Health savings accounts, or HSAs, allow you to save and pay for eligible medical expenses with tax-free money. While there’s a tax advantage to contributing money to an HSA, the IRS sets limits to how much you can contribute each year. Exceeding these contribution limits can result in tax penalties.

You must be enrolled in a HSA-eligible high-deductible health plan to contribute. If you’re eligible for one, it’s important to follow the 2024 HSA contribution limits to avoid penalties. Read on to learn more about how much you can contribute this year.  

HSA Contribution Limits for 2023

For the year 2023, the HSA contribution limits were:

  • Individuals: $3,850
  • Families: $7,750
  • 55 and older: Additional $1,000 catch-up contribution

If you’re trying to maximize your tax refund for 2023, you can still make contributions to your HSA account all the way up until April 15, 2024. 

Similar to the deadline to fund your IRA or Roth IRA each year, the deadline to fund your HSA account for the current tax year is your tax filing date for that tax year (usually on or about April 15th of the following year). Whether you file for an extension on your tax return has no effect on this deadline, so the tax filing date of April 15th is a hard deadline each year for all HSA account owners.  

The only contribution deadline that takes the tax filing due date for extensions (October 15th of the following year) into consideration is a business owner contributing to a SEP IRA. 

IRS Guidelines for 2024 HSA Contribution Limits

The IRS has released its guidelines for the 2024 HSA contribution limits, which have increased in comparison to 2023. The contribution limits are changed annually to adjust for inflation.  

The IRS announces that these contribution limits increase each fall, usually around the end of October, so HSA account owners can plan ahead for the next tax year.

IRS regulations require that contributions to an HSA must be made in cash. As a result, contributions of investment securities or other property are not allowed.

HSA Contribution Limits for Individuals and Families

Here’s a breakdown of the maximum amount you can contribute for the year 2024 and how they compare to 2023.  

HSA Contribution Limit20242023
Families $8,300$7,750

These contribution limits are the maximum total amounts that you, your family members, or your employer can contribute collectively to your account in a year.  These new contribution limits are an increase of more than 7% over 2023’s contribution limits.  

HSA Contribution Limits for Individuals Over 55 in 2024

If you’re 55 years or older, the baseline 2024 HSA contribution limits listed above apply. However, you’ll be able to contribute an additional $1,000 to your account as a catch-up contribution.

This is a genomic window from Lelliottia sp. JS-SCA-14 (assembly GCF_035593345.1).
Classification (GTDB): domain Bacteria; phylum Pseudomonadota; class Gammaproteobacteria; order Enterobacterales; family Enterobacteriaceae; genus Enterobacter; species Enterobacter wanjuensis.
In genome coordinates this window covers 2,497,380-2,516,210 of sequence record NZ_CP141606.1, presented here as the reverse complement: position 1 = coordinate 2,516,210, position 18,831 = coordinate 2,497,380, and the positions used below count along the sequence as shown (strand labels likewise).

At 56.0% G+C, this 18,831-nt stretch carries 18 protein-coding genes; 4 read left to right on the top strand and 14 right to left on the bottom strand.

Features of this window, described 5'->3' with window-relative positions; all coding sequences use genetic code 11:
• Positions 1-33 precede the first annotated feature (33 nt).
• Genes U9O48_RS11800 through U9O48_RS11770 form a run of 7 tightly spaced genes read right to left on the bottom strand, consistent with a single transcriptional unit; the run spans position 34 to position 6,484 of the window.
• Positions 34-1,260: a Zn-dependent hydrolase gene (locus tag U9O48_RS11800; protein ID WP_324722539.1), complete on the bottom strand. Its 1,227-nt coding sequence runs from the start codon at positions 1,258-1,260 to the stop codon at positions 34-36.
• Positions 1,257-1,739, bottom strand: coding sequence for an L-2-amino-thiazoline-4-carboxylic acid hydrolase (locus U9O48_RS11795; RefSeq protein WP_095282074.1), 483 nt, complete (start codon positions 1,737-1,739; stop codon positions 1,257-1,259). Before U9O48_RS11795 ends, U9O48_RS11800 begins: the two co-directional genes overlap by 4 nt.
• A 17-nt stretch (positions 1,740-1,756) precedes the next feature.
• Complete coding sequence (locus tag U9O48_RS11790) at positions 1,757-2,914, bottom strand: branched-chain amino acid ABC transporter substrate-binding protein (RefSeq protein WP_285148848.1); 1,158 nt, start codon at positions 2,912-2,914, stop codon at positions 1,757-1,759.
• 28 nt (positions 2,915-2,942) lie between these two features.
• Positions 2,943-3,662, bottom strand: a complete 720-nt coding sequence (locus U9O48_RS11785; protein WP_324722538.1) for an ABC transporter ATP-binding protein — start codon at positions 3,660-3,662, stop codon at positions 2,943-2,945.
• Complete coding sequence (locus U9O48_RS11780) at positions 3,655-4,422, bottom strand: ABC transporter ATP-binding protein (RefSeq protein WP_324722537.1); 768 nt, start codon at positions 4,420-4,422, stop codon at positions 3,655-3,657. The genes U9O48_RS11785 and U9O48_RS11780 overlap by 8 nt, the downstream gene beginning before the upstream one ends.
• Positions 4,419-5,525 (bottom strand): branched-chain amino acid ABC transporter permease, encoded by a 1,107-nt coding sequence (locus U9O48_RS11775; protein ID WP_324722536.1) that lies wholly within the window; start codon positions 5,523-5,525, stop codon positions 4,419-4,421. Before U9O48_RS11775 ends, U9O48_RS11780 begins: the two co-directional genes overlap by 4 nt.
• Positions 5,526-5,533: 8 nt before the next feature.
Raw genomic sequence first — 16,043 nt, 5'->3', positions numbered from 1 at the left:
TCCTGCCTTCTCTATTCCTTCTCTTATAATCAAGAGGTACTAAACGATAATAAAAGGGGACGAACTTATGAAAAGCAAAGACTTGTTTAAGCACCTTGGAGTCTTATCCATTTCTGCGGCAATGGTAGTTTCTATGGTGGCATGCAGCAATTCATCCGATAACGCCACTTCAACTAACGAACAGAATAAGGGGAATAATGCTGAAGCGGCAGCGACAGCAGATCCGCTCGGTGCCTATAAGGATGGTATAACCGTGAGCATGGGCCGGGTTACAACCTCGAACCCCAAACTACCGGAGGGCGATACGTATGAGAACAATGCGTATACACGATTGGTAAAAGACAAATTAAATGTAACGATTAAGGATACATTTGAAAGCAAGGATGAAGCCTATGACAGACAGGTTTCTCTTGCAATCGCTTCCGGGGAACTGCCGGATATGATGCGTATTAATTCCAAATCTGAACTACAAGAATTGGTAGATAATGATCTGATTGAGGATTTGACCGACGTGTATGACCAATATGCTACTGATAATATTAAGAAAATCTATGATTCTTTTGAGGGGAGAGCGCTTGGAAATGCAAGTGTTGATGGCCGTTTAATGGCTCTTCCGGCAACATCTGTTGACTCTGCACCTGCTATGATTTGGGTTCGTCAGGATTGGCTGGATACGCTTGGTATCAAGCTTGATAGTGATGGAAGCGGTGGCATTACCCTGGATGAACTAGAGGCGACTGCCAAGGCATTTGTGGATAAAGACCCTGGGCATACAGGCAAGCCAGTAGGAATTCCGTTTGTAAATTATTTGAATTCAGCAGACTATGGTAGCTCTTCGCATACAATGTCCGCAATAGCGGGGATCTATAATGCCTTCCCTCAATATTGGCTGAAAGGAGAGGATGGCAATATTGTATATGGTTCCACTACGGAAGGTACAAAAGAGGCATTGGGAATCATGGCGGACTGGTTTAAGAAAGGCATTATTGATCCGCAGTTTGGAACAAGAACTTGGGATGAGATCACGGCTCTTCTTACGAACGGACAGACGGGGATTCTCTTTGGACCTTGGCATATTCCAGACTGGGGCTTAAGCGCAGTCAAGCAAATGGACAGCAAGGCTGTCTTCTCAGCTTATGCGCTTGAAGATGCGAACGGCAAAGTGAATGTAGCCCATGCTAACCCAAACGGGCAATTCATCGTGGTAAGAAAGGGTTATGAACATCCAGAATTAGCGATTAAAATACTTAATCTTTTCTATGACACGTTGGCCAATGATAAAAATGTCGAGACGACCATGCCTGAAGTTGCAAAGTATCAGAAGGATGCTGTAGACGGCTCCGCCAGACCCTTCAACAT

The catch-up contribution limits remain the same in 2024 as they were in 2023. Making an additional contribution to your account can help you maximize your tax savings and provide an additional buffer in case of unexpected healthcare costs, especially as you get closer to retirement age.  

Contribution Limits for High Deductible Health Plans

If you’re enrolled in a High Deductible Health Plan (HDHP) on December 1 in a given year, you’ll be able to contribute the maximum amount you’re eligible for as per the “last month rule.”

You can contribute the maximum amount even if you’ve only been enrolled in an eligible plan for one day. However, you must stay enrolled for a one-year testing period. If you’re not enrolled in an eligible high-deductible health plan for one year (i.e., 12 calendar months), you may have to pay a 10% penalty and income tax on excess contributions.

Contribution Limits for HSA in 2024 With Employer Contribution

In some cases, your employer may contribute to your HSA as part of your benefits package at work. This employer contribution may be made as a matching contribution (based on how much the employee contributes) or as a set amount per employee each year.

The total annual 2024 HSA contribution limits set by the IRS refer to the total amount that can be contributed to any one person’s HSA account. This means that the total amount you and your employer each contribute throughout the year counts toward your limit for the year.

For example, if your employer contributes $1,000 annually to your HSA, you’ll only be able to contribute $3,150 to the account to avoid exceeding the $4,150 total contribution limit for 2024. No matter the source of the contribution, it all counts toward your annual contribution limit for each year. 

HSA Eligibility Requirements

Contributing to a health savings account can be a good tax and money management strategy. However, not everyone is eligible. To contribute to the account, you must be enrolled in an HSA-eligible high-deductible health plan (HDHP).

For 2024, these are the HDHP eligibility requirements:

  • The minimum annual deductible for single coverage must be $1,600 or higher.
  • The minimum deductible for family coverage must be $3,200 or higher.
  • The maximum out-of-pocket expense limit is $8,050/year for self-only coverage.
  • The maximum out-of-pocket expenses shouldn’t exceed $16,100/year for family coverage.